LaBlanc v. Wells Fargo (2012), 134 Ohio St.3d 250. The decedent originally designated his mother and stepfather as the beneficiaries on his IRAs. When he married, he designated his wife as the sole beneficiary on the IRAs. In contemplation of a divorce, the decedent notified a representative of the custodian of the IRAs that he intended to change the beneficiaries back to his mother and stepfather. Before the change-of-beneficiary forms were mailed to the custodian, the decedent committed suicide.

The former beneficiaries and the wife sought a declaratory judgment as to who was entitled to the proceeds from the IRAs. The custodian of the IRA filed an action in interpleader. When the custodian of an individual retirement account files an interpleader action against the parties claiming to be the beneficiaries of the account, the custodian waives its contractual change-of-beneficiary procedures, and a person who proves that the owner of the account clearly intended to designate him or her as the beneficiary does not also need to prove that the owner substantially complied with the change-of-beneficiary procedures in order to recover. Instead, the account owner's clearly expressed intent controls. The trial court held.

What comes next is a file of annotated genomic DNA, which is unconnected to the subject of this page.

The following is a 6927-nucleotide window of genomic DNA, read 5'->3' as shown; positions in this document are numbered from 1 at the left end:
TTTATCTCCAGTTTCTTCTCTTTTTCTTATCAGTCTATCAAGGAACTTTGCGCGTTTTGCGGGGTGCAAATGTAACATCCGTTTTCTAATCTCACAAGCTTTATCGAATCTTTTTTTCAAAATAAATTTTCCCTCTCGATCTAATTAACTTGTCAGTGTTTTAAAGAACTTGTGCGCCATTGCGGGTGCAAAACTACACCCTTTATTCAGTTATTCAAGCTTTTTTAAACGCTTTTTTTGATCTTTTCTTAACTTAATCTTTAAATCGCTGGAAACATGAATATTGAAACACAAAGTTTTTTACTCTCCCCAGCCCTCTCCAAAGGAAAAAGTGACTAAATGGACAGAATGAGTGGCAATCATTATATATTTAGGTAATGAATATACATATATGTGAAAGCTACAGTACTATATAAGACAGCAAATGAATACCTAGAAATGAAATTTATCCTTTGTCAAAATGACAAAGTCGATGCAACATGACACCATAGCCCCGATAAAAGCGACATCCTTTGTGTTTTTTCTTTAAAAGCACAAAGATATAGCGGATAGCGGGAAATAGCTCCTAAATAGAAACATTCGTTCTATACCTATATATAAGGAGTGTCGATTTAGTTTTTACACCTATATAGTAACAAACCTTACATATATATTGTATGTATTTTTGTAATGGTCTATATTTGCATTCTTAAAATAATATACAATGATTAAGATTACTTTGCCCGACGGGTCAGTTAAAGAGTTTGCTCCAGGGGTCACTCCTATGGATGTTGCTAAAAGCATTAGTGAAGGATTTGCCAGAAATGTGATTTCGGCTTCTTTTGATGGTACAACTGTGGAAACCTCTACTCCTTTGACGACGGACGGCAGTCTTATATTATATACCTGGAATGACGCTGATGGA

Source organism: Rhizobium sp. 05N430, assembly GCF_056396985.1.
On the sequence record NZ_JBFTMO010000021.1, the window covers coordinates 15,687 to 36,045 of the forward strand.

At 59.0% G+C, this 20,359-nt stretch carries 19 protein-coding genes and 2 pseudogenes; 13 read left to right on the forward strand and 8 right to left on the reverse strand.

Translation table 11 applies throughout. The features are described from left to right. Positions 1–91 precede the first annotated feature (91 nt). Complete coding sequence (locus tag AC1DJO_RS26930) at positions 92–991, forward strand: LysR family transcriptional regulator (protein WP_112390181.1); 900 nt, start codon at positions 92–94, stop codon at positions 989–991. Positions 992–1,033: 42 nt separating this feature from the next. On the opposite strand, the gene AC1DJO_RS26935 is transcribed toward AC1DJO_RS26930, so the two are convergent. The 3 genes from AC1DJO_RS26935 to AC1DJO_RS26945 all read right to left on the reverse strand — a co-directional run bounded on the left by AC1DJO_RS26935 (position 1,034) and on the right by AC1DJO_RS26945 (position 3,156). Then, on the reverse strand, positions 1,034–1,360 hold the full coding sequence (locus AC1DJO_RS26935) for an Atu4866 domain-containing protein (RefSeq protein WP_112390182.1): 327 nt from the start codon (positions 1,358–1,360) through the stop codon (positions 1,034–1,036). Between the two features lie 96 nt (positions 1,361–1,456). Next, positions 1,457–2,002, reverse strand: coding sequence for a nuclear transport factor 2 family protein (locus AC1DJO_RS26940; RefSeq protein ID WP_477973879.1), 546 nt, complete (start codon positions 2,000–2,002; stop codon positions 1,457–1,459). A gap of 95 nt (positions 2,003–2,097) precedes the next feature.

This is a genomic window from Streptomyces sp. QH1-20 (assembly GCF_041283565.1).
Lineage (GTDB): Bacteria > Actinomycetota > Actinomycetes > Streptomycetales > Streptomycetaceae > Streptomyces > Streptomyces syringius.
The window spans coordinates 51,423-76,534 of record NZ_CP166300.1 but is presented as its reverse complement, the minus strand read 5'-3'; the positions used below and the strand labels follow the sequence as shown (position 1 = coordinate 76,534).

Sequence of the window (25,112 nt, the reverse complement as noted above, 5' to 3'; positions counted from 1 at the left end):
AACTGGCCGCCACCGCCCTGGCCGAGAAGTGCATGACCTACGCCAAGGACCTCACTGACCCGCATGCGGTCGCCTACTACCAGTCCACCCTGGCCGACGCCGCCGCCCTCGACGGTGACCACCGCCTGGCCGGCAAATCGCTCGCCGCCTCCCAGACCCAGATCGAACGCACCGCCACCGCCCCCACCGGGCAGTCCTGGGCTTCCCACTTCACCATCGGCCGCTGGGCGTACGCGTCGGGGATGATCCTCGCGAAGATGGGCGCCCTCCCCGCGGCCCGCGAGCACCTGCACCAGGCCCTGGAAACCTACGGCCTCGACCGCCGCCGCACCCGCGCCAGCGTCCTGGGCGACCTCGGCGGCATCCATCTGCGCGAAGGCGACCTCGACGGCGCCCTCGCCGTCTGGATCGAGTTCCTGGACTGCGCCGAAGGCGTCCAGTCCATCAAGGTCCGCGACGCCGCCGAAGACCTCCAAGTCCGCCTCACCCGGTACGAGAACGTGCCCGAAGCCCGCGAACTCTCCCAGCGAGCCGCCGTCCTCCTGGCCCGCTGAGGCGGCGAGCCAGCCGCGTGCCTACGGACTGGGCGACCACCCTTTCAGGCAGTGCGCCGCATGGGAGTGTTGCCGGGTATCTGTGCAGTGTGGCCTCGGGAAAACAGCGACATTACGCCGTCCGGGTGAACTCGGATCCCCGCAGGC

On appeal, the court held that, if an IRA custodian filed an interpleader action, and the account owner's intent to change beneficiaries was clearly communicated to the custodian, the proceeds would be paid to the newly designated beneficiary rather than to the original beneficiary. In such a case, proof of substantial compliance with the custodian's procedures for changing the beneficiary was not required.

Recent Posts

Probate Litigation Attorneys

Jump to Page

By using this site, you agree to our updated Privacy Policy and our Terms of Use